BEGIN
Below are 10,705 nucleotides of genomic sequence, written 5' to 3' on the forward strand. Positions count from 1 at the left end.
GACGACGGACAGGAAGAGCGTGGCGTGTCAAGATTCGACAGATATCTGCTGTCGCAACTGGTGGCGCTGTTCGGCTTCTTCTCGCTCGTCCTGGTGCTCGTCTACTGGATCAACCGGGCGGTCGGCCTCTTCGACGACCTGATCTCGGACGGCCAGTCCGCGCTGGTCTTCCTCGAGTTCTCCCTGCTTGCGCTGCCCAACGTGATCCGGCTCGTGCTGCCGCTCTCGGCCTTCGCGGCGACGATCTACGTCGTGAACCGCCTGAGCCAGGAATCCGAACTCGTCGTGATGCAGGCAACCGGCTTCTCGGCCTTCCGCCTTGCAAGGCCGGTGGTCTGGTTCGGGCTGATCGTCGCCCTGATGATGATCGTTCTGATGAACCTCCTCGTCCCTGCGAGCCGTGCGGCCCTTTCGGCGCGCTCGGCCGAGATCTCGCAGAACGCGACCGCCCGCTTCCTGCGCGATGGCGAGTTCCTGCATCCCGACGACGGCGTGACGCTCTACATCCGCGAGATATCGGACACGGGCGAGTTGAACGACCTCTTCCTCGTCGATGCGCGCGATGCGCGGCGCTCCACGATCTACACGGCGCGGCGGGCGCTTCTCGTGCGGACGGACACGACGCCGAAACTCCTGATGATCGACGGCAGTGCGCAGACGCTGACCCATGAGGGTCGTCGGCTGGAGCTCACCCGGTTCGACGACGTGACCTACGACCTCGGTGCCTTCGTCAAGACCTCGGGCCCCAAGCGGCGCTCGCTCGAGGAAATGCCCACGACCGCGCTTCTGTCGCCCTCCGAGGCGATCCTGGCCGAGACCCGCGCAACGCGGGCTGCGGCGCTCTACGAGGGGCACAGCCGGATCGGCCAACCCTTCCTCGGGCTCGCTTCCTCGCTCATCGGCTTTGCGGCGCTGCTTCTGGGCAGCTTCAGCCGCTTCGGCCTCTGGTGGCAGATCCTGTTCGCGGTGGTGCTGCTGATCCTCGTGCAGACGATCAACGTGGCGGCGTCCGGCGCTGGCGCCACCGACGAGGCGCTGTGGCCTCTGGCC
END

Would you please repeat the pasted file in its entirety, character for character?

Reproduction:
Below are 10,705 nucleotides of genomic sequence, written 5' to 3' on the forward strand. Positions count from 1 at the left end.
GACGACGGACAGGAAGAGCGTGGCGTGTCAAGATTCGACAGATATCTGCTGTCGCAACTGGTGGCGCTGTTCGGCTTCTTCTCGCTCGTCCTGGTGCTCGTCTACTGGATCAACCGGGCGGTCGGCCTCTTCGACGACCTGATCTCGGACGGCCAGTCCGCGCTGGTCTTCCTCGAGTTCTCCCTGCTTGCGCTGCCCAACGTGATCCGGCTCGTGCTGCCGCTCTCGGCCTTCGCGGCGACGATCTACGTCGTGAACCGCCTGAGCCAGGAATCCGAACTCGTCGTGATGCAGGCAACCGGCTTCTCGGCCTTCCGCCTTGCAAGGCCGGTGGTCTGGTTCGGGCTGATCGTCGCCCTGATGATGATCGTTCTGATGAACCTCCTCGTCCCTGCGAGCCGTGCGGCCCTTTCGGCGCGCTCGGCCGAGATCTCGCAGAACGCGACCGCCCGCTTCCTGCGCGATGGCGAGTTCCTGCATCCCGACGACGGCGTGACGCTCTACATCCGCGAGATATCGGACACGGGCGAGTTGAACGACCTCTTCCTCGTCGATGCGCGCGATGCGCGGCGCTCCACGATCTACACGGCGCGGCGGGCGCTTCTCGTGCGGACGGACACGACGCCGAAACTCCTGATGATCGACGGCAGTGCGCAGACGCTGACCCATGAGGGTCGTCGGCTGGAGCTCACCCGGTTCGACGACGTGACCTACGACCTCGGTGCCTTCGTCAAGACCTCGGGCCCCAAGCGGCGCTCGCTCGAGGAAATGCCCACGACCGCGCTTCTGTCGCCCTCCGAGGCGATCCTGGCCGAGACCCGCGCAACGCGGGCTGCGGCGCTCTACGAGGGGCACAGCCGGATCGGCCAACCCTTCCTCGGGCTCGCTTCCTCGCTCATCGGCTTTGCGGCGCTGCTTCTGGGCAGCTTCAGCCGCTTCGGCCTCTGGTGGCAGATCCTGTTCGCGGTGGTGCTGCTGATCCTCGTGCAGACGATCAACGTGGCGGCGTCCGGCGCTGGCGCCACCGACGAGGCGCTGTGGCCTCTGGCC